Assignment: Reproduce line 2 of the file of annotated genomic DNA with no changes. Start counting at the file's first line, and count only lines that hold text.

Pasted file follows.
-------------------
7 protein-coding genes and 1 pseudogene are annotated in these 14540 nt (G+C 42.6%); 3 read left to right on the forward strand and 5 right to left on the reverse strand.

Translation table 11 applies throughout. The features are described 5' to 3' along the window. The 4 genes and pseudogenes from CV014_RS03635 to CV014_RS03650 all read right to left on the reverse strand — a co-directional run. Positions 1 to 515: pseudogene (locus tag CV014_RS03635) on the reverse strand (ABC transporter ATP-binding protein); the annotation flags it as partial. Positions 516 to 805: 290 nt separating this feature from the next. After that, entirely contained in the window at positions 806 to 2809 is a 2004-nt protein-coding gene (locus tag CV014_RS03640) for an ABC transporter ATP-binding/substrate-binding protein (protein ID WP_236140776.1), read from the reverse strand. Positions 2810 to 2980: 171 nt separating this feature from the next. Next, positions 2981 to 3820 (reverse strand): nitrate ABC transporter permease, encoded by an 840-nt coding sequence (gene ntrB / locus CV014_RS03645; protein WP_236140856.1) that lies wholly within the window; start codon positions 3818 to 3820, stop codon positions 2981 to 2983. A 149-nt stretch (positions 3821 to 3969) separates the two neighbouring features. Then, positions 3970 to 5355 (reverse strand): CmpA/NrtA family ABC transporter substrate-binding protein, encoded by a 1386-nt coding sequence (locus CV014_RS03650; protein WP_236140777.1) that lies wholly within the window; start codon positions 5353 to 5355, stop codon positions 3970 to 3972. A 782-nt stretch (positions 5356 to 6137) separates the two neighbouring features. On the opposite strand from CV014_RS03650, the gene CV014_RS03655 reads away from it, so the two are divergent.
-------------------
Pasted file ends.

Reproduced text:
Translation table 11 applies throughout. The features are described 5' to 3' along the window. The 4 genes and pseudogenes from CV014_RS03635 to CV014_RS03650 all read right to left on the reverse strand — a co-directional run. Positions 1 to 515: pseudogene (locus tag CV014_RS03635) on the reverse strand (ABC transporter ATP-binding protein); the annotation flags it as partial. Positions 516 to 805: 290 nt separating this feature from the next. After that, entirely contained in the window at positions 806 to 2809 is a 2004-nt protein-coding gene (locus tag CV014_RS03640) for an ABC transporter ATP-binding/substrate-binding protein (protein ID WP_236140776.1), read from the reverse strand. Positions 2810 to 2980: 171 nt separating this feature from the next. Next, positions 2981 to 3820 (reverse strand): nitrate ABC transporter permease, encoded by an 840-nt coding sequence (gene ntrB / locus CV014_RS03645; protein WP_236140856.1) that lies wholly within the window; start codon positions 3818 to 3820, stop codon positions 2981 to 2983. A 149-nt stretch (positions 3821 to 3969) separates the two neighbouring features. Then, positions 3970 to 5355 (reverse strand): CmpA/NrtA family ABC transporter substrate-binding protein, encoded by a 1386-nt coding sequence (locus CV014_RS03650; protein WP_236140777.1) that lies wholly within the window; start codon positions 5353 to 5355, stop codon positions 3970 to 3972. A 782-nt stretch (positions 5356 to 6137) separates the two neighbouring features. On the opposite strand from CV014_RS03650, the gene CV014_RS03655 reads away from it, so the two are divergent.